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But even the mere necessities upon it.
[ Looking on the Gold.
'Would 'twere so ;
Throng'd to ?
Live, and love thy misery!
[Exit APEMANTUS. More things like men ?-Eat, Timon, and abhor
Enter Thieves. i Thief. Where should he have this gold ? It is some poor fragment, some slender ort of his remainder : The mere want of gold, and the fallingfrom of his friends, drove him into this melancholy. 8 0 thou touch of hearts !] Touch, for touchstone.
· 2 Thief. It is noised, he hath a mass of treasure.
3 Thief. Let us make the assay upon him ; if he care not for't, he will supply us easily; If he covetously reserve it, how shall's get it?
2 Thief. True; for he-bears it not about him, 'tis hid.
i Thief. Is not this he?
meat. Why should you want? Behold, the earth bath roots; Within this mile break forth a hundred springs: The oaks bear mast, the briars scarlet hips;: The bounteous housewife, nature, on each bush Lays her full mess before you. Want? why want?
i Thief. We cannot live on grass, on berries, water, As beasts, and birds, and fishes. Tim. Nor on the beasts themselves, the birds, and
fishes; You must eat men. Yet thanks I must you con, That you are thieves profess'd; that you work not In holier shapes: for there is boundless theft In limited professions. Rascal thieves, Here's gold: Go, suck the subtle blood of the grape, Till the high fever seeth your blood to froth, And so 'scape hanging: trust not the physician; His antidotes are poison, and he slays
4 In limited professions.] Regular, orderly, professions.
More than you rob: take wealth and lives together;
TIMON retires to his Cave. 3 Thief. He has almost charmed me from my profession, by persuading me to it.
i Thief. 'Tis in the malice of mankind, that he thus advises us; not to have us thrive in our mystery. • 2 Thief. I'll believe him as an enemy, and give over my trade.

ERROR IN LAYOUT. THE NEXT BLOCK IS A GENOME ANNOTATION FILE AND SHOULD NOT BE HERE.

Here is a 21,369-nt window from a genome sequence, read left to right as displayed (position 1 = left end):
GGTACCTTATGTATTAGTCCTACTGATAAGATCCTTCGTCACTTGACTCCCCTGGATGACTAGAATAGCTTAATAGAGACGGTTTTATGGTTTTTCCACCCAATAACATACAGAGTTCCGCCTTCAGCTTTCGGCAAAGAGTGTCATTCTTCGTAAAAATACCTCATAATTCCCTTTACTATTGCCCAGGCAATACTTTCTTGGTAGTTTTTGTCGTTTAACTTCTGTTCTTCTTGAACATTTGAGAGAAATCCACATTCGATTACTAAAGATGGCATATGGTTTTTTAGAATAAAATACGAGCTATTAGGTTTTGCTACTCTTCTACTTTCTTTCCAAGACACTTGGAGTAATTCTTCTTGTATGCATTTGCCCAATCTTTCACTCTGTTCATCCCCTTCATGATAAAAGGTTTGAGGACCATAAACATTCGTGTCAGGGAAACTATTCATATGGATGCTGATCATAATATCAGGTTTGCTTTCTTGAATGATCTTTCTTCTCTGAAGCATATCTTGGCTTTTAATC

i Thief. Let us first see peace in Athens: There is no time so miserable, but a man may be true.
. Enter FLAVIUS.
by a composture -] i. e. composition, compost,
Desperate want made!
Timon comes forward from his Cave..
Have you forgot me, sir?
Flaυ. .. . The gods are witness,
6 What an alteration of honour has
Desperate want made!] An alteration of honour, is an altera. tion of an honourable state to a state of disgrace.
? How rarely does it meet -] How curiously; how happily.
Those that would mischief me, than those that do!] It is plain, that in this whole speech friends and enemies are taken only for those who profess friendship and profess enmity; for the friend is supposed not to be more kind, but more dangerous than the enemy. The sense is, Let me rather woo or caress those that would mischief, that profess to mean me mischief, than those that really du me mischief, under false professions of kindness. The Spaniards, I think, have this proverb : Defend me from my friends, and from my enemies I will defend myself. This proverb is a sufficient com. ment on the passage. JOHNSON.
Ne'er did poor steward wear a truer grief
then I love thee,
weeping! Flav. I beg of you to know me, good my lord, To accept my grief, and, whilst this poor wealth lasts, To entertain me as your steward still.
Tim. Had I a steward so true, so just, and now
Thy face. Surely, this man was born of woman.
I m It almost turns
. My dangerous nature wild.) To turn wild is to distract. An appearance so unexpected, says. Timon, almost turns my savagenes to distraction,